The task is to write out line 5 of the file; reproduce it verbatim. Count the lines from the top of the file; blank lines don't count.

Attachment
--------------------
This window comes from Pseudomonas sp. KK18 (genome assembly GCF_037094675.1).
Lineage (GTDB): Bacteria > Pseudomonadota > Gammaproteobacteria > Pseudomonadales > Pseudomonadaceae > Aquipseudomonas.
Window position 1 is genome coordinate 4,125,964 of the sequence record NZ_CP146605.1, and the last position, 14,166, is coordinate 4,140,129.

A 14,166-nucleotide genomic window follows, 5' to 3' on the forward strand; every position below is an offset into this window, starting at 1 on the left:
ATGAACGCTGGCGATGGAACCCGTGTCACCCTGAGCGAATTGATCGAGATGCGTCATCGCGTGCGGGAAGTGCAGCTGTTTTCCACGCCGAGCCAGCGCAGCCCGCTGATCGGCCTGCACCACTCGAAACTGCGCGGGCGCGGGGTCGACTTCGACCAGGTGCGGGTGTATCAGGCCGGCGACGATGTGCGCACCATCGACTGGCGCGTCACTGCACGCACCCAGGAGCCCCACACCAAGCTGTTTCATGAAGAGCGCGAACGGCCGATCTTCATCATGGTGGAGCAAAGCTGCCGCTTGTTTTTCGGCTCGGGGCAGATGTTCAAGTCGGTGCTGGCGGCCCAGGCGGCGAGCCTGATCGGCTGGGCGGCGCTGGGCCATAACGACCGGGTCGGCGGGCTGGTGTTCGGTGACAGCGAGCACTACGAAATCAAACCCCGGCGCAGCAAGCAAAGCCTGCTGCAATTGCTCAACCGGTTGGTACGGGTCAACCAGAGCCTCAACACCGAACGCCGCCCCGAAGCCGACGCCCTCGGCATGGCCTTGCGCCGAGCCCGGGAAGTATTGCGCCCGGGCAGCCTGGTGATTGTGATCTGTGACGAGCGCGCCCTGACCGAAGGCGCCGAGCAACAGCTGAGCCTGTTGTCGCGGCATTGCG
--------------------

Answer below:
ATGAACGCTGGCGATGGAACCCGTGTCACCCTGAGCGAATTGATCGAGATGCGTCATCGCGTGCGGGAAGTGCAGCTGTTTTCCACGCCGAGCCAGCGCAGCCCGCTGATCGGCCTGCACCACTCGAAACTGCGCGGGCGCGGGGTCGACTTCGACCAGGTGCGGGTGTATCAGGCCGGCGACGATGTGCGCACCATCGACTGGCGCGTCACTGCACGCACCCAGGAGCCCCACACCAAGCTGTTTCATGAAGAGCGCGAACGGCCGATCTTCATCATGGTGGAGCAAAGCTGCCGCTTGTTTTTCGGCTCGGGGCAGATGTTCAAGTCGGTGCTGGCGGCCCAGGCGGCGAGCCTGATCGGCTGGGCGGCGCTGGGCCATAACGACCGGGTCGGCGGGCTGGTGTTCGGTGACAGCGAGCACTACGAAATCAAACCCCGGCGCAGCAAGCAAAGCCTGCTGCAATTGCTCAACCGGTTGGTACGGGTCAACCAGAGCCTCAACACCGAACGCCGCCCCGAAGCCGACGCCCTCGGCATGGCCTTGCGCCGAGCCCGGGAAGTATTGCGCCCGGGCAGCCTGGTGATTGTGATCTGTGACGAGCGCGCCCTGACCGAAGGCGCCGAGCAACAGCTGAGCCTGTTGTCGCGGCATTGCG